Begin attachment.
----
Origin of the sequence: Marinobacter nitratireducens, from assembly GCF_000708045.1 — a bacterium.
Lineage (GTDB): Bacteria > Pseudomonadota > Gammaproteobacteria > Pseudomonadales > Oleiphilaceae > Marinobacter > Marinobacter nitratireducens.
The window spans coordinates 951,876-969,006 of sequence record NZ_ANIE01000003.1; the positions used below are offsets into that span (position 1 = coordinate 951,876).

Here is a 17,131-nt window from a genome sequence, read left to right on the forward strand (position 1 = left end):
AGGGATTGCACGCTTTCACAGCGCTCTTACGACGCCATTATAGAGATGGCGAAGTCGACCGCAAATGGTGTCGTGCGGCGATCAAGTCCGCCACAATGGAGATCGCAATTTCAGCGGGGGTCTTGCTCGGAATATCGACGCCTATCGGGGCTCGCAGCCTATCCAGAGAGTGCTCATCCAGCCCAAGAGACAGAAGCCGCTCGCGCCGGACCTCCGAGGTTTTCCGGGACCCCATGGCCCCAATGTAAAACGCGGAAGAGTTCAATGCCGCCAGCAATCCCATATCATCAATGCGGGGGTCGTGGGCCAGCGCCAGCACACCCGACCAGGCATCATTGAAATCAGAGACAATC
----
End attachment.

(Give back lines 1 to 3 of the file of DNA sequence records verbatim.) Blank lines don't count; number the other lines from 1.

Origin of the sequence: Marinobacter nitratireducens, from assembly GCF_000708045.1 — a bacterium.
Lineage (GTDB): Bacteria > Pseudomonadota > Gammaproteobacteria > Pseudomonadales > Oleiphilaceae > Marinobacter > Marinobacter nitratireducens.
The window spans coordinates 951,876-969,006 of sequence record NZ_ANIE01000003.1; the positions used below are offsets into that span (position 1 = coordinate 951,876).